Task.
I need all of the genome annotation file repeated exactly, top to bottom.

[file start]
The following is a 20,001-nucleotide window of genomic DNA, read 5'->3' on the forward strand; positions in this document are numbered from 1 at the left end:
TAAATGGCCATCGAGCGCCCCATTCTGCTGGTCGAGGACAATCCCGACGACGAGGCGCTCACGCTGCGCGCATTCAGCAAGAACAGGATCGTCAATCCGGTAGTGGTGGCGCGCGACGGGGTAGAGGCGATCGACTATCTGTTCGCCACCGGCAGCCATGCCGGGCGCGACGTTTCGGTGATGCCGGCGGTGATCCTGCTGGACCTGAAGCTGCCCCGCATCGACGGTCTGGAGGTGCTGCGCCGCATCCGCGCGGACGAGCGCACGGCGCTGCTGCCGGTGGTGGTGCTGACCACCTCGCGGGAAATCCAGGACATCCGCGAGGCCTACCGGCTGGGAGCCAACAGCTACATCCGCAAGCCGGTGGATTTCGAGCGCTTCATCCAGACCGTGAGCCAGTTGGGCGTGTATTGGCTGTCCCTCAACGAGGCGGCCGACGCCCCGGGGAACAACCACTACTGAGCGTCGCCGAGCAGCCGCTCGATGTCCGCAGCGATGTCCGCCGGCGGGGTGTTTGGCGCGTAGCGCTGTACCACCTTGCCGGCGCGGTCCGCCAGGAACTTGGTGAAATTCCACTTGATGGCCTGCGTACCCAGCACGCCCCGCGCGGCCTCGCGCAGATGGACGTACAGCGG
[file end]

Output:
The following is a 20,001-nucleotide window of genomic DNA, read 5'->3' on the forward strand; positions in this document are numbered from 1 at the left end:
TAAATGGCCATCGAGCGCCCCATTCTGCTGGTCGAGGACAATCCCGACGACGAGGCGCTCACGCTGCGCGCATTCAGCAAGAACAGGATCGTCAATCCGGTAGTGGTGGCGCGCGACGGGGTAGAGGCGATCGACTATCTGTTCGCCACCGGCAGCCATGCCGGGCGCGACGTTTCGGTGATGCCGGCGGTGATCCTGCTGGACCTGAAGCTGCCCCGCATCGACGGTCTGGAGGTGCTGCGCCGCATCCGCGCGGACGAGCGCACGGCGCTGCTGCCGGTGGTGGTGCTGACCACCTCGCGGGAAATCCAGGACATCCGCGAGGCCTACCGGCTGGGAGCCAACAGCTACATCCGCAAGCCGGTGGATTTCGAGCGCTTCATCCAGACCGTGAGCCAGTTGGGCGTGTATTGGCTGTCCCTCAACGAGGCGGCCGACGCCCCGGGGAACAACCACTACTGAGCGTCGCCGAGCAGCCGCTCGATGTCCGCAGCGATGTCCGCCGGCGGGGTGTTTGGCGCGTAGCGCTGTACCACCTTGCCGGCGCGGTCCGCCAGGAACTTGGTGAAATTCCACTTGATGGCCTGCGTACCCAGCACGCCCCGCGCGGCCTCGCGCAGATGGACGTACAGCGG